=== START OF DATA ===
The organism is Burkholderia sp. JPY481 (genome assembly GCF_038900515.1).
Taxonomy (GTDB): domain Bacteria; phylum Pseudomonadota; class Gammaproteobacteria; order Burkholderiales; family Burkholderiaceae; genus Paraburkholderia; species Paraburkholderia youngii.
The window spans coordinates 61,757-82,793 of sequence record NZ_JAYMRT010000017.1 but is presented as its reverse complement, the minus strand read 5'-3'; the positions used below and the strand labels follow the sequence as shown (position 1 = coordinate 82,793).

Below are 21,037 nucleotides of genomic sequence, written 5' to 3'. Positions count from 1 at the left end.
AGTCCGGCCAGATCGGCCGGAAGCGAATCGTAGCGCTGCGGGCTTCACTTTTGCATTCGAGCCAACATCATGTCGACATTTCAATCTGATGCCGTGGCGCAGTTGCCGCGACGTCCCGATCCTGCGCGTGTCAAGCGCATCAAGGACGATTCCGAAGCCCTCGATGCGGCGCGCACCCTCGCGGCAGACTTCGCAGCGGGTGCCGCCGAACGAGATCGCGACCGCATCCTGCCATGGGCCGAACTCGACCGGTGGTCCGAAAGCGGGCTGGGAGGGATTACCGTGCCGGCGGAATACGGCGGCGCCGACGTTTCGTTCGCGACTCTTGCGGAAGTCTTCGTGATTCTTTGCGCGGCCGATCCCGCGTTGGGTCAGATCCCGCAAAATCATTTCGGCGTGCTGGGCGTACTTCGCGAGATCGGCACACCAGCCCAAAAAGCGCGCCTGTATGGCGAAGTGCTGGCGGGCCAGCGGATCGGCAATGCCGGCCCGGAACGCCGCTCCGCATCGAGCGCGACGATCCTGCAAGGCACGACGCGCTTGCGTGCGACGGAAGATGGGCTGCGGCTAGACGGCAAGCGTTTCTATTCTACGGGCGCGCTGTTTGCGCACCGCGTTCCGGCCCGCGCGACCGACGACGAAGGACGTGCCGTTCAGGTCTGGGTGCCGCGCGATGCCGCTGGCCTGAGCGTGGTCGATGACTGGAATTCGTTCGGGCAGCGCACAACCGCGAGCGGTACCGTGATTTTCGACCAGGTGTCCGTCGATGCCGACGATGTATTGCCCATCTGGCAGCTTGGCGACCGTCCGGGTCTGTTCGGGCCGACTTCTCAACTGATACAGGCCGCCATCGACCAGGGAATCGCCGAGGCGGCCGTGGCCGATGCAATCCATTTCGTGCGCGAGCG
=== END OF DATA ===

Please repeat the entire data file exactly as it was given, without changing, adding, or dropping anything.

The organism is Burkholderia sp. JPY481 (genome assembly GCF_038900515.1).
Taxonomy (GTDB): domain Bacteria; phylum Pseudomonadota; class Gammaproteobacteria; order Burkholderiales; family Burkholderiaceae; genus Paraburkholderia; species Paraburkholderia youngii.
The window spans coordinates 61,757-82,793 of sequence record NZ_JAYMRT010000017.1 but is presented as its reverse complement, the minus strand read 5'-3'; the positions used below and the strand labels follow the sequence as shown (position 1 = coordinate 82,793).

Below are 21,037 nucleotides of genomic sequence, written 5' to 3'. Positions count from 1 at the left end.
AGTCCGGCCAGATCGGCCGGAAGCGAATCGTAGCGCTGCGGGCTTCACTTTTGCATTCGAGCCAACATCATGTCGACATTTCAATCTGATGCCGTGGCGCAGTTGCCGCGACGTCCCGATCCTGCGCGTGTCAAGCGCATCAAGGACGATTCCGAAGCCCTCGATGCGGCGCGCACCCTCGCGGCAGACTTCGCAGCGGGTGCCGCCGAACGAGATCGCGACCGCATCCTGCCATGGGCCGAACTCGACCGGTGGTCCGAAAGCGGGCTGGGAGGGATTACCGTGCCGGCGGAATACGGCGGCGCCGACGTTTCGTTCGCGACTCTTGCGGAAGTCTTCGTGATTCTTTGCGCGGCCGATCCCGCGTTGGGTCAGATCCCGCAAAATCATTTCGGCGTGCTGGGCGTACTTCGCGAGATCGGCACACCAGCCCAAAAAGCGCGCCTGTATGGCGAAGTGCTGGCGGGCCAGCGGATCGGCAATGCCGGCCCGGAACGCCGCTCCGCATCGAGCGCGACGATCCTGCAAGGCACGACGCGCTTGCGTGCGACGGAAGATGGGCTGCGGCTAGACGGCAAGCGTTTCTATTCTACGGGCGCGCTGTTTGCGCACCGCGTTCCGGCCCGCGCGACCGACGACGAAGGACGTGCCGTTCAGGTCTGGGTGCCGCGCGATGCCGCTGGCCTGAGCGTGGTCGATGACTGGAATTCGTTCGGGCAGCGCACAACCGCGAGCGGTACCGTGATTTTCGACCAGGTGTCCGTCGATGCCGACGATGTATTGCCCATCTGGCAGCTTGGCGACCGTCCGGGTCTGTTCGGGCCGACTTCTCAACTGATACAGGCCGCCATCGACCAGGGAATCGCCGAGGCGGCCGTGGCCGATGCAATCCATTTCGTGCGCGAGCG